The coalition government must be doing something right. After all, if every corner of the media industry is railing against some aspect of government policy, then it is probably treading the fine line between various vested interests rather well.
But there’s no doubt this government is unsettling the media sector – and while some of this is perhaps unavoidable, much of the disquiet has been of the government’s own making.
Let’s take the established difficult decisions first. It was always going to be a tough decision for Vince Cable on whether or not to refer News International’s bid for the remaining stake in BskyB to Ofcom or the Competition Competition. Sky will argue, with some justification, that it has won a fair market fight across two decades since the battle of the squarial vs the dish. Depending on your political leanings, Sky’s success in achieving 10 million subscribers, paying more than £40 a month for its services, is either a free-market triumph for risk taking and innovation or a threat to media plurality and democracy. So that one was never going to be straightforward.
Nor was the battle between the music industry and ISPs on illegal downloading going to be an easy one to solve. TalkTalk and BT have just been granted a judicial review of the Digital Economy Act by the High Court. They are unhappy that the act requires them to take action against suspected illegal file-sharers. A judge will now scrutinise whether this is legal and justifiable.
So far so predictable, although having BSkyB, BT and TalkTalk offside doesn’t seem like a good starting point for an industry plan to roll out broadband.
It seems all sections of the media industry – bar the BBC – have the jitters over how government policy will affect their future
But three other decisions have exposed more fault lines in the Government’s media policy.
First is the new six-year BBC licence fee deal, rushed through after 48 hours of backroom negotiations between culture secretary Jeremy Hunt and BBC director general Mark Thompson. It seems hard to reconcile Hunt’s enthusiasm for the “tough but fair” deal, which he claims will give comfort to the BBC’s commercial rivals, with the commitment to a flat licence fee deal of £3.6bn a year for six years. Given the continuing growth in new homes – all needing a TV licence – the BBC’s income is likely to close in on £4bn a year by the end of this settlement.
And while the BBC has been obliged to find money for the World Service and S4C, it seems to have pulled off an extraordinary deal with its budget in much better shape than most government departments or arts organisations reliant on state support. Just ask the UK Film Council. What would commercial operators – even Sky – give for £20bn of guaranteed income for the next six years?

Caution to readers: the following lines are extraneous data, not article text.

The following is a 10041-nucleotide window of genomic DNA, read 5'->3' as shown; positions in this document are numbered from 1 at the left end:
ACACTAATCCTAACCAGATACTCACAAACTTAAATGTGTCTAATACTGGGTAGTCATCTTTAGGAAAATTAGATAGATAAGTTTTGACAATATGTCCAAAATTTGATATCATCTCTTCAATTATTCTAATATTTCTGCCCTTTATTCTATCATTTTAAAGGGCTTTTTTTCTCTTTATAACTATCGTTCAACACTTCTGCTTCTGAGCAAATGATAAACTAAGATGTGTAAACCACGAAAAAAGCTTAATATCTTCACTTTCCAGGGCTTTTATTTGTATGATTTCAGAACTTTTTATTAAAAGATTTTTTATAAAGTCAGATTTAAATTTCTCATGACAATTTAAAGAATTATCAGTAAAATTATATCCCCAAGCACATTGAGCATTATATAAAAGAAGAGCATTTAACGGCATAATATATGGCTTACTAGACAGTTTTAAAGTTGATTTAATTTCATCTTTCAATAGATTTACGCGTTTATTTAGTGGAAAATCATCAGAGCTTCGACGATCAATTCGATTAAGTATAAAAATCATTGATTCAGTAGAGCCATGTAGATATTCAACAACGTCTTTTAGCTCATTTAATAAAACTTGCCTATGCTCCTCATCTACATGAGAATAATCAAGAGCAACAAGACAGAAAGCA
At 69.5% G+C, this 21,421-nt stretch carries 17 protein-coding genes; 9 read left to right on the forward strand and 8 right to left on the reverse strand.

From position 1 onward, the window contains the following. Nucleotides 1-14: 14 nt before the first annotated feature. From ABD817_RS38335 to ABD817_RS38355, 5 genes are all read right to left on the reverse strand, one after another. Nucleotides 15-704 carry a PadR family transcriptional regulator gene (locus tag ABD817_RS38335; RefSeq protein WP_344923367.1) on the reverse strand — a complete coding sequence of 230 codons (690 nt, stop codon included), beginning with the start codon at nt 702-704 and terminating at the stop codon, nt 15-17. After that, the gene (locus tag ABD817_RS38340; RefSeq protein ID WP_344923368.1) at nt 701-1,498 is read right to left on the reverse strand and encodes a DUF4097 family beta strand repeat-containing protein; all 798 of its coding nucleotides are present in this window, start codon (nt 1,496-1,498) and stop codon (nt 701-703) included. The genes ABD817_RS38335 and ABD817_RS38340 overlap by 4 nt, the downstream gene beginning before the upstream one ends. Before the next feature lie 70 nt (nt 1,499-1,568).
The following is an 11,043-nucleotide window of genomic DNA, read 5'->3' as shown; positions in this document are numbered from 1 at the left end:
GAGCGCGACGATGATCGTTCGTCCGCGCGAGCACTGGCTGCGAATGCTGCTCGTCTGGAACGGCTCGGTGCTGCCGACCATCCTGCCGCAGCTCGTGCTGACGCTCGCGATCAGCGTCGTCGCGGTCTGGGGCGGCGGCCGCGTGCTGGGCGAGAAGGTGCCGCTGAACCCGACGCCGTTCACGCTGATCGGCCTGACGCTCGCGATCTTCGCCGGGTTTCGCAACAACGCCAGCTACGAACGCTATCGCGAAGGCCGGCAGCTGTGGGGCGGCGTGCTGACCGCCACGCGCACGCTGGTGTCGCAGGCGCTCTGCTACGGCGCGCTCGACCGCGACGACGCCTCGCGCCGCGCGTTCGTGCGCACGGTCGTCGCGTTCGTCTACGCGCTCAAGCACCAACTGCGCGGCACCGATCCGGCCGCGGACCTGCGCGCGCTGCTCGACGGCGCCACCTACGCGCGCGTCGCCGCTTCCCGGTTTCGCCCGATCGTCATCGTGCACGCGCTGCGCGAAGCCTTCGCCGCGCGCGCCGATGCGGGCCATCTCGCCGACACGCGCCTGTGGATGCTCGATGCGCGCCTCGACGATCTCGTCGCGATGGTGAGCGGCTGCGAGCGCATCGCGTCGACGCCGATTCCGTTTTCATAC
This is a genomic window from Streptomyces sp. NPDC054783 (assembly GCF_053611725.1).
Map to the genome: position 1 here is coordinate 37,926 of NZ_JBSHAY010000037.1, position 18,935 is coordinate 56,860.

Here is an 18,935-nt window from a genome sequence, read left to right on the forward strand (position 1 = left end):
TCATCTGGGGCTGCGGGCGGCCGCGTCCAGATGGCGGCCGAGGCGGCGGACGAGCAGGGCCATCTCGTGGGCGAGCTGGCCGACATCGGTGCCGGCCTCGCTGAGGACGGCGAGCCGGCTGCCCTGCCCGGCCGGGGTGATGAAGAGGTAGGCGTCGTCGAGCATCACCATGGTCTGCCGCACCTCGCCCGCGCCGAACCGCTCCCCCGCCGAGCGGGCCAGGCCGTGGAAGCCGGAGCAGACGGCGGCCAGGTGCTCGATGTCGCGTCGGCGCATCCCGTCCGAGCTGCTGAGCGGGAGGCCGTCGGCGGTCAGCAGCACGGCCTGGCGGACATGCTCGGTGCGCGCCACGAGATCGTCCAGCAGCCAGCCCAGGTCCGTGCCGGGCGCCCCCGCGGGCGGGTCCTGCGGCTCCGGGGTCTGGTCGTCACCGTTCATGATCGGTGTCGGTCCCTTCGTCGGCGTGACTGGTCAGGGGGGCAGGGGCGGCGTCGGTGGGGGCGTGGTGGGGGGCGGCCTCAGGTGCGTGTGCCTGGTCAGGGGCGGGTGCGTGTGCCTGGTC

It’s an odd payoff, too, for those of us licence fee payers who don’t speak Welsh or live in Iran. It is mystifying why we should be obliged to pay £80m a year for S4C when Welsh language television is watched by fewer than 1% of licence fee payers, and £400m every year for the World Service, which broadcasts to countries without licence fee payers, when other priorities like local digital radio, which is enjoyed by nearly 10 million listeners in this country, are left out of the settlement.
Alongside the BBC deal is the commitment to “local TV”. I have not met anyone in the industry who thinks the Government’s proposed state intervention into local TV is anything other than misplaced. Even the authors of the Shott report into its viability did their politest best to say it’s a non-starter. Yet millions of pounds are now ringfenced for a state intervention into local markets already well served by radio, press and online.
So, the media sector must be feeling a bit beleaguered – but at least there’s the prospect of revenues picking up, right? Wrong. COI spending has atrophied in the past few months to next-to-nothing, unravelling years of client/agency/media owner relationships, shared research and symbiotic business planning. Now, there is talk of payment by results. It makes you wonder what all the planners and wonks at Hercules House have been up to. Since these are among the most respected marketers in the industry, if they haven’t been seeking the best possible metrics, who has?
And without a government commitment to major spending, why should media companies look on benignly at leaked plans for a US-style Ad Council which “gifts” excess inventory to government good causes, at the expense of supporting advertisers who keep the lights on. Government doesn’t (yet) assume that British Gas should offer cheap fuel bills to government departments or that drug firms should gift their products to the NHS, so quite why media companies should be expected to give over ad space to fund government policy campaigns while already paying corporation tax, licence fees and spectrum charges to HM Treasury, is baffling.
After the comprehensive spending review, perhaps it’s now time for some serious engagement between government and industry on a comprehensive media review, as all stakeholders have much to gain or lose from the next Communications Act.